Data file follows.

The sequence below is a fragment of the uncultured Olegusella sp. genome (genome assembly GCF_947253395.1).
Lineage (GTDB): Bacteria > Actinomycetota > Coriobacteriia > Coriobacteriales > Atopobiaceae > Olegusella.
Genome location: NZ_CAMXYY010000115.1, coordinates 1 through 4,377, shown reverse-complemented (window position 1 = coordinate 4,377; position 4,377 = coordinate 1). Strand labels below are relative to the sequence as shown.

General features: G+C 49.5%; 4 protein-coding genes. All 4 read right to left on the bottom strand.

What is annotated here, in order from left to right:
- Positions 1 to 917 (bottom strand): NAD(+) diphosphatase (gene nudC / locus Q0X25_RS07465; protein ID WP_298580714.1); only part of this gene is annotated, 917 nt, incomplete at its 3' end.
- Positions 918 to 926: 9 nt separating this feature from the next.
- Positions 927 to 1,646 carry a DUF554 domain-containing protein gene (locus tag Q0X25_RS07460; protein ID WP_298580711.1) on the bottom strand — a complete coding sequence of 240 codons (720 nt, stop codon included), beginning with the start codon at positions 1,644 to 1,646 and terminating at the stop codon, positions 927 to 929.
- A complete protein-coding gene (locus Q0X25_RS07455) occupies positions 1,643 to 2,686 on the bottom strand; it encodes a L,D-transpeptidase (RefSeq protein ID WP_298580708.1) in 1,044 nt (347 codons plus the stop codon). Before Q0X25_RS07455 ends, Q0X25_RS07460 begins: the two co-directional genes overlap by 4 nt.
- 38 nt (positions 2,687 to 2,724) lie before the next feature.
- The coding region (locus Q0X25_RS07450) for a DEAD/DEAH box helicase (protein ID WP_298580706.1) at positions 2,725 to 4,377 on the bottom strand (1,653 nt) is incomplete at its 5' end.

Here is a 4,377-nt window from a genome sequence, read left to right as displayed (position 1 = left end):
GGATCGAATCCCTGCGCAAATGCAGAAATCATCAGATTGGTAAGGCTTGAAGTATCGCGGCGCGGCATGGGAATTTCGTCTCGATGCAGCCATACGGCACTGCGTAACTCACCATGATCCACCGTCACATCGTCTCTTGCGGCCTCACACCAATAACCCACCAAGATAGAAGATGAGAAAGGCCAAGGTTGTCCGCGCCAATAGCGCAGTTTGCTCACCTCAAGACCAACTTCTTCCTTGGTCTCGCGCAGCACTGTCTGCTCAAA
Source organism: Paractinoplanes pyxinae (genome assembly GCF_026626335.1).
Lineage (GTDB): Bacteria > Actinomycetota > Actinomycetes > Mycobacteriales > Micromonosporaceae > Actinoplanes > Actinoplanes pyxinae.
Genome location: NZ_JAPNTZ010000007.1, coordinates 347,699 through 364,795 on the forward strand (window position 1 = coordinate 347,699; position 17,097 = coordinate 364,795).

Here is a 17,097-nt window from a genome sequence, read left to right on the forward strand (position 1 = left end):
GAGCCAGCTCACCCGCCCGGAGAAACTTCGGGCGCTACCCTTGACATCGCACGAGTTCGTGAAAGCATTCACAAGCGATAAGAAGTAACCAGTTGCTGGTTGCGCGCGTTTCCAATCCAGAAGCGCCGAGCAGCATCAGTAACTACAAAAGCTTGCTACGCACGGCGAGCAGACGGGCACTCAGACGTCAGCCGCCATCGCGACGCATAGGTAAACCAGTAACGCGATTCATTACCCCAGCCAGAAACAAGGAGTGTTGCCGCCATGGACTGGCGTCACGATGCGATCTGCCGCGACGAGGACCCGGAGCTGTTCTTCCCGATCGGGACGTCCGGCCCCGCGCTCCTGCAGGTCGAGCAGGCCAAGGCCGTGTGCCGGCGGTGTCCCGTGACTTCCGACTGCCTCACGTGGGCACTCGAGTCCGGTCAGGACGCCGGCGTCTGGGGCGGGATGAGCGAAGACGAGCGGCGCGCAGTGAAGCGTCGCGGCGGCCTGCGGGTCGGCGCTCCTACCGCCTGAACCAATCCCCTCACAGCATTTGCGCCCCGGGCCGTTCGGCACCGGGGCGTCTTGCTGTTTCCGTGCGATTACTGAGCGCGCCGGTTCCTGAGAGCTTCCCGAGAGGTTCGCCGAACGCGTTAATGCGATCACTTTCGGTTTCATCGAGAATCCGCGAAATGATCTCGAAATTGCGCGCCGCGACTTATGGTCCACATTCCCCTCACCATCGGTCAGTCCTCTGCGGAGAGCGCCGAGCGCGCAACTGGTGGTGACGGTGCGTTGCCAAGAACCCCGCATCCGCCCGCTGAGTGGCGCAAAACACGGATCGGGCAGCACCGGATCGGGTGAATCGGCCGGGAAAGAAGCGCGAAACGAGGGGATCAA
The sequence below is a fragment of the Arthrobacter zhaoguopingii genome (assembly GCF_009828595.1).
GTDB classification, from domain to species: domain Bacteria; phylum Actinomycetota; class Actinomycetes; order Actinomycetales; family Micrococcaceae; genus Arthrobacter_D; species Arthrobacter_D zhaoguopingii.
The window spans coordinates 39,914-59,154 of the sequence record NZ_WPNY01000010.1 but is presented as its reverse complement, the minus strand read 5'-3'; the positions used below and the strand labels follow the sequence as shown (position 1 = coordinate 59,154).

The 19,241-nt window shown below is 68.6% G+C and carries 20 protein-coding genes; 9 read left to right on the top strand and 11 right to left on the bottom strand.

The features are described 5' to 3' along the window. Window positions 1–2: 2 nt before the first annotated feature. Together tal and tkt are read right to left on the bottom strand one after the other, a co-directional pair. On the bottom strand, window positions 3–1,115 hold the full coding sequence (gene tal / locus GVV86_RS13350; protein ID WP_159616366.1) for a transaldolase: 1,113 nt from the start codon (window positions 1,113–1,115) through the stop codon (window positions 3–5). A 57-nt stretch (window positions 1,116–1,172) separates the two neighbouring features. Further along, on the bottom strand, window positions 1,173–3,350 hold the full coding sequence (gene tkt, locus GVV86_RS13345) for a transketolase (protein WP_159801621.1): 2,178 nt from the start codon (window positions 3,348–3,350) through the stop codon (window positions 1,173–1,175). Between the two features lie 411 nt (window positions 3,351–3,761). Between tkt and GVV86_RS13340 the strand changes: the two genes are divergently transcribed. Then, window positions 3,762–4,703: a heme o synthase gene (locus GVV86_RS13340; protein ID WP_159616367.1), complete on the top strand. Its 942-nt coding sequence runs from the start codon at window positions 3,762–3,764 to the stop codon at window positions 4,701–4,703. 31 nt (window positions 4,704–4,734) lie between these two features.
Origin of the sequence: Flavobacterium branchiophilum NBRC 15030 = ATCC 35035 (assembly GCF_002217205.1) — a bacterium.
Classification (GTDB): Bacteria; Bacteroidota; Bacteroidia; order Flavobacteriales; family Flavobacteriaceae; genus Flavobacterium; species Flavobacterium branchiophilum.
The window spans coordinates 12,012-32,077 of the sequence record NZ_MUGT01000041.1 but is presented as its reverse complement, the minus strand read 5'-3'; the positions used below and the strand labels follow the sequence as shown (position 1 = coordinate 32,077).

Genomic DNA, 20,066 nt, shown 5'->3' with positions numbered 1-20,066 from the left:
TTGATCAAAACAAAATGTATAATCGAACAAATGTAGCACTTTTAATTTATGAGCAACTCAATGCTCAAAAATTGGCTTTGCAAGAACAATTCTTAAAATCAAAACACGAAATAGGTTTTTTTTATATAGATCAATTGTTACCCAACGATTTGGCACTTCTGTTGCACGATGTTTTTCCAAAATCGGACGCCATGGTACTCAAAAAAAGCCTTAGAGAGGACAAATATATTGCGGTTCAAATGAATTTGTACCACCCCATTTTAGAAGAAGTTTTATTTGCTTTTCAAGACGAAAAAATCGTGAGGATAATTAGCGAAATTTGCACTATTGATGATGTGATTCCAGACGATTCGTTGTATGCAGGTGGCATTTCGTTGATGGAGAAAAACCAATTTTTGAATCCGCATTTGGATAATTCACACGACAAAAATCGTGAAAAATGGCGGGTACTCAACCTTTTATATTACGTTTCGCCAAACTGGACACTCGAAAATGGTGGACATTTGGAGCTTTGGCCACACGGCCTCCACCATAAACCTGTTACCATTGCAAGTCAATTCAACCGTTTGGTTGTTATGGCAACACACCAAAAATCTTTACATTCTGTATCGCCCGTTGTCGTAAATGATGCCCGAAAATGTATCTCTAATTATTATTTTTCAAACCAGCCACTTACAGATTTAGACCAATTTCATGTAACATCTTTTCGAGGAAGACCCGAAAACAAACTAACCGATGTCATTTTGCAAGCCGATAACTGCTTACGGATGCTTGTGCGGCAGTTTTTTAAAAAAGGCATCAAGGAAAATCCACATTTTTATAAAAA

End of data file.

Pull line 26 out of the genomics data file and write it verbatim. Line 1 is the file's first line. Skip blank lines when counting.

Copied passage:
The window spans coordinates 12,012-32,077 of the sequence record NZ_MUGT01000041.1 but is presented as its reverse complement, the minus strand read 5'-3'; the positions used below and the strand labels follow the sequence as shown (position 1 = coordinate 32,077).